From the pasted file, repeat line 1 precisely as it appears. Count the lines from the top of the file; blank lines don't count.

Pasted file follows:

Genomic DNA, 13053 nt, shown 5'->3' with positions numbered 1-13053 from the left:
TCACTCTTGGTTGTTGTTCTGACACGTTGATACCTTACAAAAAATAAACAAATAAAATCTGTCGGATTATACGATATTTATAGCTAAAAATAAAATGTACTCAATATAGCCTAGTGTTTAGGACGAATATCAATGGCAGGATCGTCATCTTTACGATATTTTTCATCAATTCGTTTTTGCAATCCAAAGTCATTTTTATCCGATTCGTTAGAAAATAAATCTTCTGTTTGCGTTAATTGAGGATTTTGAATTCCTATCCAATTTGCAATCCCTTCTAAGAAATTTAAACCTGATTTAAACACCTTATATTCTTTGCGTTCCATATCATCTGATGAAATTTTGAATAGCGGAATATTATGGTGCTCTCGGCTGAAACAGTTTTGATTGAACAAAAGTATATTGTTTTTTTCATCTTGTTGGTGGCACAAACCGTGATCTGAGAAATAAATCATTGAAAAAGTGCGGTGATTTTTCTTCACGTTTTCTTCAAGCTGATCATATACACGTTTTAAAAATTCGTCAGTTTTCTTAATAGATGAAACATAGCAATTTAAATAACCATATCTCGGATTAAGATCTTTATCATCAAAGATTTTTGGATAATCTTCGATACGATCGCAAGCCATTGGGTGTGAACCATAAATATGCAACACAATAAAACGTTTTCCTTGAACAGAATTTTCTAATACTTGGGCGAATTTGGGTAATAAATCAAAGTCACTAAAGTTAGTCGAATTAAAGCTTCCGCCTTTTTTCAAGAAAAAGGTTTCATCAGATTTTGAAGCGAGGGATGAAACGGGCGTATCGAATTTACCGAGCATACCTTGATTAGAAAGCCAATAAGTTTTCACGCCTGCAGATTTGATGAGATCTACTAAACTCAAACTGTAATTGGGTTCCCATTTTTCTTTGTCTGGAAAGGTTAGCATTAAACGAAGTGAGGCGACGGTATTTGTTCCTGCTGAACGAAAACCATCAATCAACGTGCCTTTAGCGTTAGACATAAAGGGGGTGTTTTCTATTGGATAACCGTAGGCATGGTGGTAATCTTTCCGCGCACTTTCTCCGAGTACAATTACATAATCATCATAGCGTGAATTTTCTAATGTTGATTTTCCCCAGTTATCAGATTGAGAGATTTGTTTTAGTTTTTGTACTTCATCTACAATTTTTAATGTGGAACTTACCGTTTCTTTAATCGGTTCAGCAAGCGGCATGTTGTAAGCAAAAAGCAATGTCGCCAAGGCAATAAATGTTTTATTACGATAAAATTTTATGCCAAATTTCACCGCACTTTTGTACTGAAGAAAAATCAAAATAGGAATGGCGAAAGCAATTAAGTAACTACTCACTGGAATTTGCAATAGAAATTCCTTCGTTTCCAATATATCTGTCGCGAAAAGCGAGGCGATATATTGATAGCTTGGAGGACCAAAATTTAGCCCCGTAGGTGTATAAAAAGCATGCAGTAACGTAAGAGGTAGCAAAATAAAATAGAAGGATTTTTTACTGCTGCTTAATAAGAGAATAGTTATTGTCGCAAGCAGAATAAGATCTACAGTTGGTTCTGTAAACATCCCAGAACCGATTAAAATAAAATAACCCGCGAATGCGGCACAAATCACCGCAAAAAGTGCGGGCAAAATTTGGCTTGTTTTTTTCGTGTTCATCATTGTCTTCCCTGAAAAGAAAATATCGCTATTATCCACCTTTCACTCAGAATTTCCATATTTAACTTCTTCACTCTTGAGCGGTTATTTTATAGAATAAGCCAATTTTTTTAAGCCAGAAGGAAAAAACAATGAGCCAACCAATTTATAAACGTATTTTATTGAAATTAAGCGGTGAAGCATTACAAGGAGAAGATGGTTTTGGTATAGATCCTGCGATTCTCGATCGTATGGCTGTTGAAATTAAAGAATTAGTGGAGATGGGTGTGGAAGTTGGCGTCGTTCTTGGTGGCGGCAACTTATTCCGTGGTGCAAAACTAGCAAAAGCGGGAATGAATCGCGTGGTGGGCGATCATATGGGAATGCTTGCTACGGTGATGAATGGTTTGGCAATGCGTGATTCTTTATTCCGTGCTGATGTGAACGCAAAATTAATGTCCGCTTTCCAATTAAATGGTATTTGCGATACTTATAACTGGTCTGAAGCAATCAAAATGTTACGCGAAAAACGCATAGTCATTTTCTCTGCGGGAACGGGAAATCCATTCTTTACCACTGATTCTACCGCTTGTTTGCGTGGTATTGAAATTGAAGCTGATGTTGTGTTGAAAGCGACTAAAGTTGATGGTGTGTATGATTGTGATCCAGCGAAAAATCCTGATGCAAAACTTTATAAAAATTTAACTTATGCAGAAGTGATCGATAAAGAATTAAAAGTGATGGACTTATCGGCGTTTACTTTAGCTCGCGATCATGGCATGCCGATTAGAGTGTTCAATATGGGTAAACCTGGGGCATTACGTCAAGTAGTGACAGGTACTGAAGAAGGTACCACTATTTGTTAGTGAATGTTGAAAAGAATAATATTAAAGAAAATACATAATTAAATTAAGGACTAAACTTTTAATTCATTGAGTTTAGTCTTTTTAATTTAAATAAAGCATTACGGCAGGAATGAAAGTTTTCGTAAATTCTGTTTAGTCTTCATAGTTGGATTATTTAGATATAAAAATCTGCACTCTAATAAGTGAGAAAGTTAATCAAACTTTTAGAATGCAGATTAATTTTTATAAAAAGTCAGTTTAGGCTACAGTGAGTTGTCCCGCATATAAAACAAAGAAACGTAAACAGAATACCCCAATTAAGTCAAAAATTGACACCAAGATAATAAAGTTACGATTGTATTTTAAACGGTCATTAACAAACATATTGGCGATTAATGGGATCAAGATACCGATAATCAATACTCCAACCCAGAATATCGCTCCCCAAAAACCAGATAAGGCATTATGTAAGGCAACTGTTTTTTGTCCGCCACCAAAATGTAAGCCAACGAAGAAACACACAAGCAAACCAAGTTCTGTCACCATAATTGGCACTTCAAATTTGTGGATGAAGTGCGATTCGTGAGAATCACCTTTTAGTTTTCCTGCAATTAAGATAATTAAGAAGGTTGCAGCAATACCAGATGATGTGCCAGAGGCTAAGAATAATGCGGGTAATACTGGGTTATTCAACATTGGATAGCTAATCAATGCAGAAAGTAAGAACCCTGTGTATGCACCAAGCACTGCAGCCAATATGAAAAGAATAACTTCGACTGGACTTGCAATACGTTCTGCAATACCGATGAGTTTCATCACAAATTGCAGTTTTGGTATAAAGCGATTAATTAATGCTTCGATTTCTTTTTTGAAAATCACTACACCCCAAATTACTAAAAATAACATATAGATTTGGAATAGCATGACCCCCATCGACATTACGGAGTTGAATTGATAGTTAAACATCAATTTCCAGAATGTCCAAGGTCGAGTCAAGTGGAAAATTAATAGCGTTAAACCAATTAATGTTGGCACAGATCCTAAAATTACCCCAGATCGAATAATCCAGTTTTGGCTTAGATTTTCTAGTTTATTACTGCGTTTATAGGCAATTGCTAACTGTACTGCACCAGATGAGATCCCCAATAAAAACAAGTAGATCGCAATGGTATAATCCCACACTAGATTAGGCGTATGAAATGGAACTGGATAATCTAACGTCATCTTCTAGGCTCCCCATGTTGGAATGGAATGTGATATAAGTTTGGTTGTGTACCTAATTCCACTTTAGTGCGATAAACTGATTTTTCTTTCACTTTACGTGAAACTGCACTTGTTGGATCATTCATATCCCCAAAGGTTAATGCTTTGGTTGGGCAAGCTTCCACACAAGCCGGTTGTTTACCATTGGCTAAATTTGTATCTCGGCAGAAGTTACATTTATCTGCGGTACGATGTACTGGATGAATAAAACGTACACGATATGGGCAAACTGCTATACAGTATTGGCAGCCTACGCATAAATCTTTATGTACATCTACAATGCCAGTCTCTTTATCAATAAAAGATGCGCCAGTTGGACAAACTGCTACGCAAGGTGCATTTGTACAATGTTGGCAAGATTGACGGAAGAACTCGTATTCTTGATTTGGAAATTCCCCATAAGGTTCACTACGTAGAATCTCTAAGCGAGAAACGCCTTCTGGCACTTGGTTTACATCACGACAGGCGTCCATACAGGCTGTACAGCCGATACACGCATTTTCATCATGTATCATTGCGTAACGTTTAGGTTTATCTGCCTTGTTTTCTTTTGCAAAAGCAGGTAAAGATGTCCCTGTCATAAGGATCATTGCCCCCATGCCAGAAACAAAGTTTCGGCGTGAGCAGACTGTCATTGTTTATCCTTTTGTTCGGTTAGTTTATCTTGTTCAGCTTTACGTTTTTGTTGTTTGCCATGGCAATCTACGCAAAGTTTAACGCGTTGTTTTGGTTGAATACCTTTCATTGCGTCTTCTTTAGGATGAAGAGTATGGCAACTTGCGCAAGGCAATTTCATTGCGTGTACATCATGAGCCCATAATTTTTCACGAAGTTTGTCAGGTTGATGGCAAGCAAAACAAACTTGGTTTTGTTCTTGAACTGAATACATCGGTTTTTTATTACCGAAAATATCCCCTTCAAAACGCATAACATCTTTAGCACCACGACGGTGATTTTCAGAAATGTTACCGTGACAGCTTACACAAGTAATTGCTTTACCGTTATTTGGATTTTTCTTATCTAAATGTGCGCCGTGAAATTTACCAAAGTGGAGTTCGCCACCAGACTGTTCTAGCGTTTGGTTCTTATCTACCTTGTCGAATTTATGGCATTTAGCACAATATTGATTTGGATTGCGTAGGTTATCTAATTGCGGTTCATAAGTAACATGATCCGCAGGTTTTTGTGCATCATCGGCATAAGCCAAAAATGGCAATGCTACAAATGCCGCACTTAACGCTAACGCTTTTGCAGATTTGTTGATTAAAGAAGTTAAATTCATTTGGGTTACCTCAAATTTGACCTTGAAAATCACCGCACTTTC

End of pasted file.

Genomic DNA, 13053 nt, shown 5'->3' with positions numbered 1-13053 from the left: